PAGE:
->''"Gli enigmi sono tre, la morte è una!"'' (The riddles are three, and death is one!)
-->-- ''Theatre/{{Turandot}}''

Someone has to answer three riddles or questions for some reason. Or can be solving three puzzles.

Often it's an obstacle to complete a quest, but there can be other reasons.

Note that these have to be answering them, not just three challenges. And it has to be three chosen as a deliberate number, not a quiz that just happens to be three.

Common in some myths and {{Fairy Tale}}s.

A SubTrope of both RuleOfThree and RiddleMeThis.

Compare RiddleOfTheSphinx, OnlySmartPeopleMayPass.


* [[TropeNamer Named for]] the scene in ''Film/MontyPythonAndTheHolyGrail'', which didn't just parody this, it [[ZigZaggingTrope zig zagged]] it (including in a DeletedScene). Heck, just referencing this would be enough for a trope on its own. The first two questions are constant: "What is your name?" and "What is your [[TheQuest quest]]?". After that, he'll often ask "What is your favourite colour?" but he's just as likely to throw curveballs like "What is the capital of Assyria?" or "[[UnexpectedlyObscureAnswer What is the air-speed velocity]] [[BrickJoke of an unladen swallow?]]".[[note]]"What do you mean? An African or European swallow?" "I don't know that!" *gets thrown off the bridge*[[/note]]

* In Susan Cooper's ''Literature/TheDarkIsRising'' series novel ''Literature/TheGreyKing'', Bran Davies must answer three questions to prove his worthiness to receive the harp of gold.
* In the folk song "The Devil's Nine Questions" (Literature/ChildBallads type #1, several variants), the devil challenges one or several human characters to answer nine (three times three) riddles, threatening he will take to hell whoever cannot give the right answers.
* Trisha, a sphinx in ''Literature/AFantasyAttraction'', tries to pull a 'you must answer these questions three' bit, only to get one answered. Which wasn't supposed to happen. So she increases the amount of questions to three ''hundred''.
* ''Literature/TheSpaceTrilogy'': In ''That Hideous Strength'', Merlin doesn't quite know who he's dealing with; he's looking at a man who claims to be the master of the house, but (to the eyes of a 5th century man) is dressed like a slave. So Merlin asks him three questions to test his knowledge of extremely secret things, and [[spoiler: Ransom]] nails all three questions.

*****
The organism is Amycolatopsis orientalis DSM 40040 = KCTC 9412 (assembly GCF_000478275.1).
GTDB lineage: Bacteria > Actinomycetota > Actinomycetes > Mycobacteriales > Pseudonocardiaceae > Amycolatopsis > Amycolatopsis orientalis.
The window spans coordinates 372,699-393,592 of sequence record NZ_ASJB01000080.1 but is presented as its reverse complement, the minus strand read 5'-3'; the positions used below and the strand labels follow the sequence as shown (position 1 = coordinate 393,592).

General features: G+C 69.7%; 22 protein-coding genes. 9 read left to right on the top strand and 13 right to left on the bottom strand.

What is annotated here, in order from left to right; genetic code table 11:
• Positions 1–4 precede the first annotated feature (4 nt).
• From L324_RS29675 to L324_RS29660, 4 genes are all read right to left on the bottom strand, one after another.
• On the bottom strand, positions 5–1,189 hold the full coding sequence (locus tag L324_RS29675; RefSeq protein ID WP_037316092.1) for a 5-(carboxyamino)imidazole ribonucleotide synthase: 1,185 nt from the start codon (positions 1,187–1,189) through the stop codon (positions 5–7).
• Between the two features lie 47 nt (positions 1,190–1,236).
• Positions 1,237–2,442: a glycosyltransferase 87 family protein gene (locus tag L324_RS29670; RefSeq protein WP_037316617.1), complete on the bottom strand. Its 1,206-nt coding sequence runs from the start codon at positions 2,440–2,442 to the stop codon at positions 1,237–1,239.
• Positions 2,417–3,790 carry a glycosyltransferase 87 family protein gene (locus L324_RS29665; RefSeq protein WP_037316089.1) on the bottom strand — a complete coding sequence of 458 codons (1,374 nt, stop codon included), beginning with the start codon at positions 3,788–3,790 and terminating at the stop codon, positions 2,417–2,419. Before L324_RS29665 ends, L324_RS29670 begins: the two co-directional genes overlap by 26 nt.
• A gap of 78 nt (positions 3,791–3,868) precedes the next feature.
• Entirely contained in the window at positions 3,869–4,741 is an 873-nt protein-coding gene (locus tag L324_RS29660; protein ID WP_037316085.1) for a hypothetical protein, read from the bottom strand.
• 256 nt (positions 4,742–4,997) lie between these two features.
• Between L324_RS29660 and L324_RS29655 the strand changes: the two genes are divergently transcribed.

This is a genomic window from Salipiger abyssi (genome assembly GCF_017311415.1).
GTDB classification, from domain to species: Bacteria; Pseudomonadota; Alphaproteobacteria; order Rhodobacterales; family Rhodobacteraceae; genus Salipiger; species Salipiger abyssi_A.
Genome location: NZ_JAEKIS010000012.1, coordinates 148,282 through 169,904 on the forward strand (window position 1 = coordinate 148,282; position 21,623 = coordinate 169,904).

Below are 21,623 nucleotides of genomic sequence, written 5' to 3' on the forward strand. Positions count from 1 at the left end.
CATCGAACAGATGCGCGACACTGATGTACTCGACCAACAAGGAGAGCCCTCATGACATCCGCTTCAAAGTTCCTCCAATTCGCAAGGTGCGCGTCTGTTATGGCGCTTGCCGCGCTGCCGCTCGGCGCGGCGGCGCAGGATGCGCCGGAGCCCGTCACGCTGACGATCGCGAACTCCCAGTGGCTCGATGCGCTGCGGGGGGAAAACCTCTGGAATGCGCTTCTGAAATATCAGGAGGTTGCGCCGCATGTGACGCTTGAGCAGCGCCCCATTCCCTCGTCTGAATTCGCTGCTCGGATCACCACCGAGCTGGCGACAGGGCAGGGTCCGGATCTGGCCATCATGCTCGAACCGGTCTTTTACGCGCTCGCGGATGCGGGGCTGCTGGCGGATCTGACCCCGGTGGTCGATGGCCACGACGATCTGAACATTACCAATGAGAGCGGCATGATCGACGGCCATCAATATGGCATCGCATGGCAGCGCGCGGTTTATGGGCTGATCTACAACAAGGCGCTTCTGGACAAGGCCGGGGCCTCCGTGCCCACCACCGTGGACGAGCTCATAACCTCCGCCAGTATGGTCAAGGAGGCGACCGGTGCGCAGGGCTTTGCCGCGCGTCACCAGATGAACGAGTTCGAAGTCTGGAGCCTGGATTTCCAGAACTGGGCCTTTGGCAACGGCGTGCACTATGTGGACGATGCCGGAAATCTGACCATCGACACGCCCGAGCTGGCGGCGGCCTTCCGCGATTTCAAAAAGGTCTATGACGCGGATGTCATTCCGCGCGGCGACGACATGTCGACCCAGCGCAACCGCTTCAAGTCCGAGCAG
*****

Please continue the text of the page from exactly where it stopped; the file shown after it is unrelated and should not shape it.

[[folder:Religion And Mythology]]
* Played straight in Islamic doctrine, in which answering three questions correctly with your lifetime and the state of your soul will determine your fate in the hereafter.

[[folder:Tabletop Games]]
* ''TabletopGame/DungeonsAndDragons'' {{Shout Out}}s to the Creator/MontyPython example:
** Dragon magazine #84 (April 1984) adventure "The Twofold Talisman". When the {{PC}}'s stood in front of a door, a Magic Mouth asked them the same questions as in the movie, but nothing happened whether they gave any answers or not: the door was unlocked.
** Module I3 ''Pharaoh''. While in the pyramid tomb of Amun-re, the {{PC}}'s are asked three questions: "What is your name?", "What is your quest?" and "On whose hallowed ground stand ye?". If the PC's tell the truth for the first two questions and know to answer "Amun-re" for the third, they can proceed farther into the tomb.

* The "Riddle For You All" song with Beaver and the Gargoyles in the ''Literature/{{Franklin}} and the Adventures of the Noble Knights'' stage show.
* In the opera ''Theatre/{{Turandot}}'', princess Turandot challenges her royal suitors to answer three riddles. The penalty for failing a riddle is beheading.

[[folder:Live Action TV]]
* In ''Series/{{Knightmare}}'', a common obstacle was the team being asked a set of three questions. The usual scoring logic was that one correct answer allowed the team to continue (usually only to die shortly thereafter due to lack of information), while two would give them a small bit of help (usually a hint), and three gave the team more helpful information, such as a password, a spell, a sequence of symbols, or hints on which items to take. Miss all three and... '''''[[GameOver BONG!]]''''' [[GameOver "Ooh... nasty..."]] [[note]] At least in theory. Only one team actually missed all three, but an extra scene was inserted before the clue room giving them a spell they could cast instead of answering a question. [[/note]]